The cumulative effect of this entire first half of the book is to immerse us among this wonderfully welcoming, warm group of characters, and like Jack we feel as if they are going out of their way to be nice to a stranger, to make them welcome, at their ease. We get to know them, the different character quirks, from what they say to the camera in their interviews then the behind-the-scenes gossip of everyday life. Which means when we reach the middle of the book, the attack on the bar is all the more devastating, because the reader has really come to care for these people. And no, that’s not a spoiler, in case you were wondering, the blurb on the book makes it quite clear that partway through making the film, suicide bombers attacked the bar, and indeed the cover showing the back of a man holding a trigger to his suicide vest of explosives in front of a group of happy revellers also tells you that before you read the book. And that knowledge really affects your reading of the first half – the warm feelings I had getting to know these characters was always tempered by the shadow of the looming violence I knew was coming in their future. In a way I suppose that conveys just a little of that sense the film was trying to put across that people still live their lives despite the fact that something awful could suddenly happen, because it’s life and we need to enjoy it while we can.

But for me it really made me invest even more emotionally into the characters. The explosion comes right in the middle of the book, a two-page splash, bisecting the narrative – the first half of a group of friends welcoming a new person into their group and making a film about a side of life away from death and terrorism. The second half, the aftermath, after bloody violence has again shoved its hideous way into people’s lives, our group of characters – and we need to remember these are actual people who really went through these events. And the book doesn’t shy away from showing the horrible, horrible effects, which hurt all the more because the first half so effectively made us love these people and now the reader is metaphorically staggering in shock, much like the characters – what the hell happened, why would someone slaughter civilians like this, what happened to each person, where’s Jack, Avi, Gal, Dominique? And then slowly we get to see it – for a silent medium Shadmi does a remarkable job depicting that moment of uncanny silence after the attack, a shocking stillness for a brief instant before the chaos, survivors rushing to help the wounded, clear the space, check there isn’t another attack coming (there was a second bomber, who for an unknown reason never went through with his attack). Amid the horror as ambulances and police arrive Joshua gets the camera, his instinct to keep filming. But he’s now recording a very different film…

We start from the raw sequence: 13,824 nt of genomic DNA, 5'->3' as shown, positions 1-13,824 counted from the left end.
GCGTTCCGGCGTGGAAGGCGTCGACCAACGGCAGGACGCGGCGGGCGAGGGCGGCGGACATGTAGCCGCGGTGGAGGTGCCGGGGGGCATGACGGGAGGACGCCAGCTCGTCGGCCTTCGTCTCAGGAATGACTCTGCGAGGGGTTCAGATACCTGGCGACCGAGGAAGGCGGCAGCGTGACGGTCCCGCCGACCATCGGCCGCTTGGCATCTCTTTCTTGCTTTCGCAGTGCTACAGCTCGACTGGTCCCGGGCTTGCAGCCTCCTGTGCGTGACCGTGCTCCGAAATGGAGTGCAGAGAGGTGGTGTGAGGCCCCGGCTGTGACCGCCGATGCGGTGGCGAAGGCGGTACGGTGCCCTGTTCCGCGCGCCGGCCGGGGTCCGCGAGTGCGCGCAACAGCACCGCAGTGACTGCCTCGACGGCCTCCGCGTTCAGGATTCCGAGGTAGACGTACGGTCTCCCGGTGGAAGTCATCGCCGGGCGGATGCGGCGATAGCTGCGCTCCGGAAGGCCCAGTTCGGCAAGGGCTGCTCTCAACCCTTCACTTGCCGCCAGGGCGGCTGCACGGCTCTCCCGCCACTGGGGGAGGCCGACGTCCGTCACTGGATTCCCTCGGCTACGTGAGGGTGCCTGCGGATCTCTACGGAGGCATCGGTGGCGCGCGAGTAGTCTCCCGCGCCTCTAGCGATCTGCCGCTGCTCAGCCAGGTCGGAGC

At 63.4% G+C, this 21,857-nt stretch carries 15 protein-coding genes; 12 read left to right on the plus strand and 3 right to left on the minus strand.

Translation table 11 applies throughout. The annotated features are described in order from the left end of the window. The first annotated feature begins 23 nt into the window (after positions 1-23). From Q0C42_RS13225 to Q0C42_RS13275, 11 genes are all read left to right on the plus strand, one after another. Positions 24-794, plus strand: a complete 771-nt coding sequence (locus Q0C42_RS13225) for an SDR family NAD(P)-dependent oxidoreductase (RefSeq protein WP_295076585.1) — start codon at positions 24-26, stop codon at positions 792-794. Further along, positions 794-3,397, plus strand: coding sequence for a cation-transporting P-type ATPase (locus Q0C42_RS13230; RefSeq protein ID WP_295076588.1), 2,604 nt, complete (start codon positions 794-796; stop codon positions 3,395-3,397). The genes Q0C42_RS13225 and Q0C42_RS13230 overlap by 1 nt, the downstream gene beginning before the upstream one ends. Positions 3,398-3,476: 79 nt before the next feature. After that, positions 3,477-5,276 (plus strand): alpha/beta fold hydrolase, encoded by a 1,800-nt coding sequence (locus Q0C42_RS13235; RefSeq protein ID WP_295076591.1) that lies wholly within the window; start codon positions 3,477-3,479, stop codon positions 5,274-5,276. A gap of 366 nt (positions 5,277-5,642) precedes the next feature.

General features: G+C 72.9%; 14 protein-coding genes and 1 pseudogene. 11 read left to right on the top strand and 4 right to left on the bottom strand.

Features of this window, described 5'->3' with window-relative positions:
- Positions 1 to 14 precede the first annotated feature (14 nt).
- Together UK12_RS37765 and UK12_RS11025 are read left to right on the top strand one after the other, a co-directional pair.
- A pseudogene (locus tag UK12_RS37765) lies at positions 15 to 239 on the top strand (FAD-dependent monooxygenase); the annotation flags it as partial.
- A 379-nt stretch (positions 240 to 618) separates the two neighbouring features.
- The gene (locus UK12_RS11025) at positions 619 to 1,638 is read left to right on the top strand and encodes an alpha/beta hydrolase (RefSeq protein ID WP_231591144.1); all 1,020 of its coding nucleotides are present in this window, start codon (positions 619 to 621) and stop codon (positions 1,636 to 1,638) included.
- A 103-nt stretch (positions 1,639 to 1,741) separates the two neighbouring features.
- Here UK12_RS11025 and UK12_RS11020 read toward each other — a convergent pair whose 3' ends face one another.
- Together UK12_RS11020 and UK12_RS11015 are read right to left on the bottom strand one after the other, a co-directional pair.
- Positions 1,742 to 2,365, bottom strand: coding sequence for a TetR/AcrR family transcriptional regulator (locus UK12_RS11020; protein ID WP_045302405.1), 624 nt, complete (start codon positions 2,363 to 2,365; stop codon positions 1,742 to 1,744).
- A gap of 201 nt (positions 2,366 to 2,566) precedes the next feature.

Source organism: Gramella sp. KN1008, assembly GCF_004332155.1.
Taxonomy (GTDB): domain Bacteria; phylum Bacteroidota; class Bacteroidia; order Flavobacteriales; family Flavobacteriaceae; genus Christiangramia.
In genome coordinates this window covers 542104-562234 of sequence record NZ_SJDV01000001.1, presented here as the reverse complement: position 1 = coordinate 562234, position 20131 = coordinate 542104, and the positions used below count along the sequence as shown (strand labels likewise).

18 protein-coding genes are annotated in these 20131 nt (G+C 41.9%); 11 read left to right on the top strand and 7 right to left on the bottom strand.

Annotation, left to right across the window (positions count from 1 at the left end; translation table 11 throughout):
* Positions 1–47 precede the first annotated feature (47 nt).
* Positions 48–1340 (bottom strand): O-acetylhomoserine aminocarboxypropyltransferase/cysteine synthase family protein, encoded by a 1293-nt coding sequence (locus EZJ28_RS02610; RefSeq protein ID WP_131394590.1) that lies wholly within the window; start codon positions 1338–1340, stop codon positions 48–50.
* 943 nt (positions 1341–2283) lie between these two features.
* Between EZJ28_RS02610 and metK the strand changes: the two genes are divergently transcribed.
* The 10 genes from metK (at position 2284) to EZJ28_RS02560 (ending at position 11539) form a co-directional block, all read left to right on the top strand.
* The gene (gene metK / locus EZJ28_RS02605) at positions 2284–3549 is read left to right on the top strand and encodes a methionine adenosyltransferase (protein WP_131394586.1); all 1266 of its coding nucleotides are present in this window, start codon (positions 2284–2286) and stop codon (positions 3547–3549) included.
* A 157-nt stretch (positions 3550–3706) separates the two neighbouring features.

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The entire second half deals with the physical and emotional aftermath of the attack and the book doesn’t pull any punches, from the direct, practical aftermath (specialists clearing up body parts, literally scraping pieces from the walls of the bar before any restoration work can be done, the struggle to try and re-open the bar) but more especially to the emotional load placed on the surviving characters. And as with the warmer, welcoming, friendly first half, this is also a deeply emotional experience, but one marred by sadness and grief and loss. Jack’s idea of showing real people leading their real lives now becomes about showing those people trying to help each other through such a shattering experience, trying their best to support one another while trying not to fall apart themselves, all coping in different ways. “We’re alive” becomes something of a theme here – it had surfaced in the first half, on one of the few nights the bar is closed, for Holocaust Memorial Day, and the group get together, having fun, not out of disrespect, but because they are still alive and they can “we party for the six million who can’t” Gal explains. And that “we’re alive” refrain repeats in the more mournful second half, those who are left, like any of us exposed to sudden loss, in a strange place, shadowed by grief, but being reminded that they’re still here and those they lost would want them to keep going. And that extends to the film, the people and the bar, and by extension to all of those innocents, anywhere, of any creed or colour, who get caught in such horrific events by people who are so sure of their beliefs they are willing to spill innocent blood over it (and damn every idiot who does think that way, on any side of a conflict).